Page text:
The ISDS chapter of the Trans Pacific Partnership agreement applies to all forms and areas of investment, unless specifically exempted by each government. These restrictions could limit the capacity of government to regulate effectively in areas like foreign investment in farmland, the expansion of the coal seam gas industry, as well as environment, health and workplace rights.

The grounds on which investors may sue are very broad and based on US legal concepts, which have been elaborated and reinforced through investor-state disputes flowing out of previous free trade agreements such as the North American Free Trade Agreement and the Andean Free Trade Agreement. (See, for example, Chevron oil's appalling law suit against Ecuador over pollution in Amazon here: http://www.guardian.co.uk/environment/southern-crossroads/2013/jul/15/chevron-environmental-activists-email-accounts)

Under the Trans Pacific Partnership Agreement vast swaths of public-interest policy achieved through decades of struggle are poised to be undermined by transnational corporations wanting to pursue their business models unimpeded by national laws.

Lobbyists working for 600 corporations have direct access to the negotiations, but voters don't. The negotiations have been ongoing for a number of years but the agreement may be signed off soon – possibly by the end of this year, and possibly by a Coalition government that has said it wants to 'fast track' the process.

In the US, the powerful corporate lobby position on the Australian Labor Government's position is, quote: 'American companies should be able to side-step the Australian legal system in the event of certain legal disputes.... The US Chamber of Commerce wants US-domiciled companies to have the option of dealing with legal issues in courts outside Australia under the rules being hammered out for a new Pacific-wide trade agreement.'

While outrageous, the inclusion of ISDS provisions in the TPP agreement aligns comfortably with current conservative right ideologies built around 'small government' and the rule of the market – the same ideologies that gave us the GFC. It is worthwhile noting, however, that while a government led by the current Opposition Leader sees no problem with the ISDS provisions, Worth noting is that John Howard refused to accept the inclusion of them in the Australia-US Free Trade Agreement he signed in 2004, arguing that Australia had its own sophisticated legal system quite capable of handling any disputes arising between transnational corporations and Australia.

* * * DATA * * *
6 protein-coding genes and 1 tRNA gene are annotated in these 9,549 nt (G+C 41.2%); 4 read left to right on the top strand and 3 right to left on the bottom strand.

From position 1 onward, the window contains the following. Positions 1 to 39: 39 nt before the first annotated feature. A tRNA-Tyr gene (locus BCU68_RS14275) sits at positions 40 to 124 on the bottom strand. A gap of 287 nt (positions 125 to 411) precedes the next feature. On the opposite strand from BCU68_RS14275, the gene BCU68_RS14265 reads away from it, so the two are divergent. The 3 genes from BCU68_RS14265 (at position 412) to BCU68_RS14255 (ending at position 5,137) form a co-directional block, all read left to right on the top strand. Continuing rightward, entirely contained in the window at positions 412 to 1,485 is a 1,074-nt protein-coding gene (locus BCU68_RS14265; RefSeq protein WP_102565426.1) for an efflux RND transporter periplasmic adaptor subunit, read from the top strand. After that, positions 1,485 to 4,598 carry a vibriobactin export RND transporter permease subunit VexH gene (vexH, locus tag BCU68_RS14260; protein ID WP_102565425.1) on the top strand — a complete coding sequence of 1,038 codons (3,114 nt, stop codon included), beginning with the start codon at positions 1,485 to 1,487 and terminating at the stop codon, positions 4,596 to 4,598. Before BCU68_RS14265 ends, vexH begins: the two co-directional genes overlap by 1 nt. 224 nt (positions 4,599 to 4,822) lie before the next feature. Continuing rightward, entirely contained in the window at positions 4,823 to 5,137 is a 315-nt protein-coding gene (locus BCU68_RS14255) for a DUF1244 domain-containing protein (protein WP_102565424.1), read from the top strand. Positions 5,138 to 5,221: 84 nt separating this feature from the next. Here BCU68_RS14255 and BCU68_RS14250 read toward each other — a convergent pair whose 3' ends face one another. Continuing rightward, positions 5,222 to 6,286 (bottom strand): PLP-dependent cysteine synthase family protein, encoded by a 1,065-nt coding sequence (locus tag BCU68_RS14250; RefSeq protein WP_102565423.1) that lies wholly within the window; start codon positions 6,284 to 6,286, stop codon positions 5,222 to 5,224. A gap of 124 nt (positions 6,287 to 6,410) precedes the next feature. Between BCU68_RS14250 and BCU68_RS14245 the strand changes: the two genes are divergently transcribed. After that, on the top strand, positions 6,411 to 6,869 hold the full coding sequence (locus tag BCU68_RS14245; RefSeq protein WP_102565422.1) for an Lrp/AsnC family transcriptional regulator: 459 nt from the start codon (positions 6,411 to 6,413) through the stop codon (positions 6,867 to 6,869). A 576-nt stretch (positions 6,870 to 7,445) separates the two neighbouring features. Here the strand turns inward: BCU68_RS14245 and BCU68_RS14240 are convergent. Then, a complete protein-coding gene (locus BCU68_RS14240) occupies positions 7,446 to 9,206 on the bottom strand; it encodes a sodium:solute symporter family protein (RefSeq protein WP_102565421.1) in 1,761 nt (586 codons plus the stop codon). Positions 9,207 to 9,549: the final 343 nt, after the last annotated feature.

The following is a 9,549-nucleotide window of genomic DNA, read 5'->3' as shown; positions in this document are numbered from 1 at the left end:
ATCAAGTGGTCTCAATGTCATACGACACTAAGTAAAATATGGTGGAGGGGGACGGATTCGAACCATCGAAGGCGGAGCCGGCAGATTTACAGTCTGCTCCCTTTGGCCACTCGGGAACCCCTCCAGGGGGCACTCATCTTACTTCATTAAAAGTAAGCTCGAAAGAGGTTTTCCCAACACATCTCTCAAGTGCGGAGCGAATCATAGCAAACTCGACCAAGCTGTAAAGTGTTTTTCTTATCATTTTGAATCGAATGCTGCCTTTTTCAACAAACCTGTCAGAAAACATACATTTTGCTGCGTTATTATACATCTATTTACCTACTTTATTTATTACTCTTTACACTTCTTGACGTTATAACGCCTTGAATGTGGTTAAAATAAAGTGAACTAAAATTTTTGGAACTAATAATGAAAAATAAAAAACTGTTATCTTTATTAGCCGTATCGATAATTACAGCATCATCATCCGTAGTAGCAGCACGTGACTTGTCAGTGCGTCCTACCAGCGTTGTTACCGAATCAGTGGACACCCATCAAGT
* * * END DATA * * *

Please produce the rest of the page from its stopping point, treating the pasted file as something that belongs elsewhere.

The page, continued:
Professor Jane Kelsey, Law Faculty University of Auckland warns us "The TPPA will lock future governments into a failed regime where markets rule for the next 100 years."

Dr Patricia Ranald, Convenor, Australian Fair Trade and Investment Network (AFTINET) and Research Associate, University of Sydney adds: 'Investor state dispute rights are a threat to national democracy and sovereignty, and should continue to be excluded from all trade and investment agreements.'

Ideologically bound to support the market, Julie Bishop (current Opposition foreign Affairs spokesperson) has said the Coalition, if elected, will 'prioritise' the signing of the agreement, including ISDS provisions.

For further information see Friends of the Earth US video on the Australian Fair Trade and Investment Network (Aftinet) site: http://aftinet.org.au/cms/node/566#

Click on image to view video.


 peril-in-Pacilic TPPA